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An Inaugural Voyage on the American Family Cruises Ship Proved a Bumpy Ride for Parents, But the Kids Had a Blast

March 27, 1994|JIM DWYER | NEWSDAY

MIAMI, Fla. — The moment we boarded the American Adventure cruise ship, a grizzled Italian seaman, pushing by, stopped short at the sight of our 15-month-old baby girl.

"Che bella!" he exclaimed. "Ciao, bambina, ciao!"

Of course. This was the new American Family Cruises line, where even the guys working in the boiler room behave like Italian grandmothers when they see babies.

For us, it was a match made in the Caribbean: a family cruise ship that was on just its second voyage last December, and the Dwyers, who had been on one prior cruise--so it was the Staten Island Ferry, whattaya, a snob or something?--but never had considered taking another.

We are--sigh--past the moony-couples-phase of life. We have--shriek--young kids. Leisure is someone else's job. We travel only to places where tables have no sharp corners and where we are supervised by other kids and parents. A cruise? On a boat? In the water? No, not really.

At least, I didn't think so until someone started counting noses and realized that people who have kids want to go somewhere. American Family Cruises rolled up a giant demographic wave and announced that it would take everyone away to sea and sun for seven days. The kids could do computers or roller-blade or make videos, they could eat themselves sick on pizza and ice cream, and the parents could Take It Easy.

"A vacation is no vacation if it neglects the needs of a very important part of the family--parents. . . . You need time to be you," coos the brochure. "To relax and recharge. At AFC, we provide just the right balance of time for kids, time for families together and all-important time for parents."

I grew faint upon reading this. For months, we kept the cruise literature next to the bed and eagerly thumbed it when the hands of the parental clock were pointing to High Anxiety.


In truth, our trip must be graded on two curves--one for the kids, another for the parents. The trip was a miracle of inefficiency and joyful charm, of sailors and waiters tickling babies and of things that did not work. We could not wait to get off the ship at the end of the trip. The parties on board were dazzling fun, full of laughs and dancing. Not a single clock gave anything like the right time. Our older girl had a wonderful "dolphin encounter." But she could not get a pair of in-line skates because this cruise line--dedicated to kids--had none smaller than size four.

We were, after all, on only the second sailing of the 1,500-passenger American Adventure since it was refitted for family cruising. Formerly the Costariviera, which sailed in the Caribbean, the vessel is more than 30 years old. As a family cruise operation, the American Adventure travels from the Port of Miami through the eastern Caribbean, calling at Nassau in the Bahamas, a lovely deserted island off the Dominican Republic and Key West in Florida.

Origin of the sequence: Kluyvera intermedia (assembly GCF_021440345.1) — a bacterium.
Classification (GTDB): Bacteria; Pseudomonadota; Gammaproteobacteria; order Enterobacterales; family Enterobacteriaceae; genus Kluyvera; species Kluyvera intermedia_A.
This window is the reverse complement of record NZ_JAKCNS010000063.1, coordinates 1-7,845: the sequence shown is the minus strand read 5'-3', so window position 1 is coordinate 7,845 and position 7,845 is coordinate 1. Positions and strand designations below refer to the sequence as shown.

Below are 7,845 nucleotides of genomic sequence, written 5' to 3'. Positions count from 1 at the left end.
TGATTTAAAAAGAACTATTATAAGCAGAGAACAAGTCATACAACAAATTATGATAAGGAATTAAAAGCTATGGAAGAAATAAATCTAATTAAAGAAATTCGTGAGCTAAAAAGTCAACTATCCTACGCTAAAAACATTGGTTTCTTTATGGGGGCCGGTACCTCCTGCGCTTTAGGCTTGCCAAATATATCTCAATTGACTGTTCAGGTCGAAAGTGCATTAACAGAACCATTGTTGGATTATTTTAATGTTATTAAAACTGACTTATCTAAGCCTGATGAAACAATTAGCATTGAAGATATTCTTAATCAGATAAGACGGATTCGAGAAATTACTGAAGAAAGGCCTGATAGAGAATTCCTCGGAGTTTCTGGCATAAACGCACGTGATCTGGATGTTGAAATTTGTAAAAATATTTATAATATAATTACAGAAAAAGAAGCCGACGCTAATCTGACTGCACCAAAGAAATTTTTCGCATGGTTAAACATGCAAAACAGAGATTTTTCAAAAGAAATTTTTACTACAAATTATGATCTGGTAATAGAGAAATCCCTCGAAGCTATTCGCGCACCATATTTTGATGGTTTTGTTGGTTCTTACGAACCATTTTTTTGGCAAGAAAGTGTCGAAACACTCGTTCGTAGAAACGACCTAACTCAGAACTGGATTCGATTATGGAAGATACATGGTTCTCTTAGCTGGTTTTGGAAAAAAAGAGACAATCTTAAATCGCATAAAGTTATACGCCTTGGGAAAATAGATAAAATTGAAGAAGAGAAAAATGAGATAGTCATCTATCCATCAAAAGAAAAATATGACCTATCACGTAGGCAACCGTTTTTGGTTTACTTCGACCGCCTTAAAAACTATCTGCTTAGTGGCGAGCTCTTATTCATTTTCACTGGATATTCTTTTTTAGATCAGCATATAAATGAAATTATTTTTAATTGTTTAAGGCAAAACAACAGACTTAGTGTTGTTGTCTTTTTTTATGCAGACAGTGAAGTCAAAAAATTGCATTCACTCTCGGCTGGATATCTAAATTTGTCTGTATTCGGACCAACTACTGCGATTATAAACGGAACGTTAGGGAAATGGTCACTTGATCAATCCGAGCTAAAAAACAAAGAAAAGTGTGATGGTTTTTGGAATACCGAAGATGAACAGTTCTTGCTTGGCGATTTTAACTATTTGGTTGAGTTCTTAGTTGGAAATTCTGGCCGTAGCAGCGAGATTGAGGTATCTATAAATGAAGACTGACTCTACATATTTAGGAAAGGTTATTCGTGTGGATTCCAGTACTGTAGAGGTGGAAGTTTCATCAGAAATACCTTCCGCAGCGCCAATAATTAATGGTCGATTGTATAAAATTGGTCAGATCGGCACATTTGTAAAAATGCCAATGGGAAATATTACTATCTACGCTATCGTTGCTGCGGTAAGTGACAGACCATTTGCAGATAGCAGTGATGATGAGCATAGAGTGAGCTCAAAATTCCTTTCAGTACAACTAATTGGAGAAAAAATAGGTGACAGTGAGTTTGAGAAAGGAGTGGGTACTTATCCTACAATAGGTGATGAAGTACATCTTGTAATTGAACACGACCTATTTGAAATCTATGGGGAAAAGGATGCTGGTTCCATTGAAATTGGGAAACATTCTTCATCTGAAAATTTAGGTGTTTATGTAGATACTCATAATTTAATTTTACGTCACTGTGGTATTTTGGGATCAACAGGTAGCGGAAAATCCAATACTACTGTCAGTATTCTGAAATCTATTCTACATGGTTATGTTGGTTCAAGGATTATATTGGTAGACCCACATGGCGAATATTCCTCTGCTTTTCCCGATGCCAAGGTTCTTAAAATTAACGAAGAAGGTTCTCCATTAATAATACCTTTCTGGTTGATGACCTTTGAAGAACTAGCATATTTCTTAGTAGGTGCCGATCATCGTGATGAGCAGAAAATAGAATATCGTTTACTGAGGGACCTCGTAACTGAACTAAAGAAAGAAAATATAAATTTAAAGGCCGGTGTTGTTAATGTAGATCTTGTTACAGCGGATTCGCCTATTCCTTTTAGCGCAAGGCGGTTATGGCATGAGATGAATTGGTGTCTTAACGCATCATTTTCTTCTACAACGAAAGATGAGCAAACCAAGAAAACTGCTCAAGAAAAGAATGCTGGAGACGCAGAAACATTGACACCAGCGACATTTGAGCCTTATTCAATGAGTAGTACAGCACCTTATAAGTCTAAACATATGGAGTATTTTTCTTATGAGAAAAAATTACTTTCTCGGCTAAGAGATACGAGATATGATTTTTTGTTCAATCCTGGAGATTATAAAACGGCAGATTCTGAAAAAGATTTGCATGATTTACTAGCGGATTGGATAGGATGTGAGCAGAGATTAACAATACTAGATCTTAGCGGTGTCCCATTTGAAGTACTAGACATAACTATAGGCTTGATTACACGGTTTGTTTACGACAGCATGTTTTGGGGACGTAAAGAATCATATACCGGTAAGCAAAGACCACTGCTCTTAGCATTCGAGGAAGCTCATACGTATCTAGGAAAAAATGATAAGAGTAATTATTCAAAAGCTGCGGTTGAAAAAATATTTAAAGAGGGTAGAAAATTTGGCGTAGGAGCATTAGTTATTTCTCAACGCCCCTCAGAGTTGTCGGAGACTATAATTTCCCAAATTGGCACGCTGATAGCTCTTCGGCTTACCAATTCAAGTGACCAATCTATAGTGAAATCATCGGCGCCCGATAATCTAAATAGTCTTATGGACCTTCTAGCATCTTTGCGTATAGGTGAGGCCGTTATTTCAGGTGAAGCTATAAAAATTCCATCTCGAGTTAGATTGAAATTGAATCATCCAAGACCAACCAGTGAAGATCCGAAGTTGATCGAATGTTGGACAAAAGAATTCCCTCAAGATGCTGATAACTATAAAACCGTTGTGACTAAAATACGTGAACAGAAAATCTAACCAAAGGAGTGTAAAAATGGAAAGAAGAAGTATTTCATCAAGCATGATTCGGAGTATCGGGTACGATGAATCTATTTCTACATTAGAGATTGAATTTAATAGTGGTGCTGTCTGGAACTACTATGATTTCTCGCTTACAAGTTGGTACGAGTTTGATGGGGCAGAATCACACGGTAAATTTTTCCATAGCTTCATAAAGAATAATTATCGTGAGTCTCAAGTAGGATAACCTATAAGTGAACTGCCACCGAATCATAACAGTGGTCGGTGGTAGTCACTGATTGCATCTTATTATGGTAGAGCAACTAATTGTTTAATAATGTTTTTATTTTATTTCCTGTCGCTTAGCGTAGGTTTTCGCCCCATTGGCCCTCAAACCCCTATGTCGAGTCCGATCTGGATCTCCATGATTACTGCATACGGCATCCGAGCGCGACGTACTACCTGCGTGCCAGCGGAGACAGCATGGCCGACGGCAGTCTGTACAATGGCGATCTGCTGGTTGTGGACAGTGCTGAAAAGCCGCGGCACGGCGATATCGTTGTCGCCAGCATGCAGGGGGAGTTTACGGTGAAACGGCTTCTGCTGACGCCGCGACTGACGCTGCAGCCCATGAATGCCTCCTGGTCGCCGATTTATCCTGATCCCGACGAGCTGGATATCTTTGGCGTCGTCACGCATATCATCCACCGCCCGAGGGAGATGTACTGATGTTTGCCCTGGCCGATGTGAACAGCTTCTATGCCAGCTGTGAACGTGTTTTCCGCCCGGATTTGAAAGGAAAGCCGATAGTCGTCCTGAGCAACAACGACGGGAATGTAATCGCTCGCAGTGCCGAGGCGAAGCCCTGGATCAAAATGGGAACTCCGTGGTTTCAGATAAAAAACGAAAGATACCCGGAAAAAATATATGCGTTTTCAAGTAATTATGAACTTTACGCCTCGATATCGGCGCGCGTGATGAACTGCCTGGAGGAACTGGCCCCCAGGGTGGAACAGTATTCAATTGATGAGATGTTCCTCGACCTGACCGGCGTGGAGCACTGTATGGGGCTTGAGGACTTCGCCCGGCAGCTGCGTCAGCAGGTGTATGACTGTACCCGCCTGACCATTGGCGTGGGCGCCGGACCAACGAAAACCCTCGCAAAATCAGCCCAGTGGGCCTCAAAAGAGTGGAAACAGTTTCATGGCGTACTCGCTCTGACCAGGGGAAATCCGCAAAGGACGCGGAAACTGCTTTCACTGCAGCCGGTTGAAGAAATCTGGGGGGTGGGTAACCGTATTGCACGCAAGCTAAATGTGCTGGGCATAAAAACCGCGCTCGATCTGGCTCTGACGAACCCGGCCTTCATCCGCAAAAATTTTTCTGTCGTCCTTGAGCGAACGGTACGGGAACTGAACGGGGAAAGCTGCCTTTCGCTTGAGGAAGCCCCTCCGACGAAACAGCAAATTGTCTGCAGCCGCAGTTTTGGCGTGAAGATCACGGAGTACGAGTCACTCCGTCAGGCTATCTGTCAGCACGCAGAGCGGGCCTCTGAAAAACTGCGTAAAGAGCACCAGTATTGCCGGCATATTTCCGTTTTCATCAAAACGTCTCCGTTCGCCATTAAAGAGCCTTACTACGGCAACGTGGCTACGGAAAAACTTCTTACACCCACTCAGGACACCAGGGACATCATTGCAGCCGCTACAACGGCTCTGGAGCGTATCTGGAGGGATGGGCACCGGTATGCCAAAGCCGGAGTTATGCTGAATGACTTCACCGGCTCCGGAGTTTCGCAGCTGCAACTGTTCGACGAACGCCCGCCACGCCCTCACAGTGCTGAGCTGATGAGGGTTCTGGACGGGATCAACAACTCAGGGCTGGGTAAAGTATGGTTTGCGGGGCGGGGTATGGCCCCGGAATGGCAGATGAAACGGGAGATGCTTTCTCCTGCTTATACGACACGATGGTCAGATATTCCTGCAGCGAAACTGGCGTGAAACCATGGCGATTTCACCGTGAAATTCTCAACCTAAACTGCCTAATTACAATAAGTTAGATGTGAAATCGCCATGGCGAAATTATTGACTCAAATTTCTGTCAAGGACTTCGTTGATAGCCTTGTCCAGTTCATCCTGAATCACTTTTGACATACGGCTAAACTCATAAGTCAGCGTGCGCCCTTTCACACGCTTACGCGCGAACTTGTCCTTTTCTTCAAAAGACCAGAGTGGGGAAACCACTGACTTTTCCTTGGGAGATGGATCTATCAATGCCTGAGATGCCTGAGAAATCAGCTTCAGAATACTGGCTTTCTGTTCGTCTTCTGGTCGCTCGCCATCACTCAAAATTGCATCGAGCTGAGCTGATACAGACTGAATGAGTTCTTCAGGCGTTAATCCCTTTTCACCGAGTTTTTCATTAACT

The cruise line, the first dedicated entirely to family cruising, was inaugurated Dec. 18, when four kids broke a giant bottle of Coke on the hull of the American Adventure. By the third day of our trip a week later, the ship had run dry on Coca-Cola--and Sprite, and just about everything except ginger ale--and somehow was not able to replenish its supply in the ports. A minor matter, but quite an accomplishment on a cruise that caters to kids and charged $1.50 for a can of pop.

I think it was right around the time the soda ran out that my wife Cathy said: "I have never seen so many broken machines in my life." The soda, popcorn and candy machines didn't work. Neither did the elevator at our end of the ship. The coin laundries were out of order.

By the way, none of this bothered the kids. Seven hundred of them on the boat. Most of them, right up to age 17, seemed to have a spectacular time. The cruise is calibrated to please the Youth of America: the quiet and the rambunctious, the kids who are happy dragging a computer mouse and the ones who are thrilled to sing in the karaoke lounge, the children who want to tie-dye T-shirts and those who think bliss is shooting hoops.

In the dining room, we were assigned to a table with the Bell family of Florida. Our older daughter Maura, 7, table mate Taraya Bell and Taraya's pal Harriet Fletcher were near peers and became instant pals. They barely made a move without each other.


About a third of the entertainment deck is devoted to well-designed recreation space for kids and is parceled out by age group. The preteens had a room full of Macintosh computers. Maura and pals hung out there and in a clubhouse called "Sea Haunt" for the 8-to-12 set that is stocked with videos, game tables and a giant aquarium. (Since our trip, the ship has grouped the 8- to 10-year-olds and 11- to 13-year-olds separately.) The teens are on another deck, where they can indulge in such inscrutable teen things as hair and make-over classes and MTV, as well as produce news broadcasts for the ship's TV stations.

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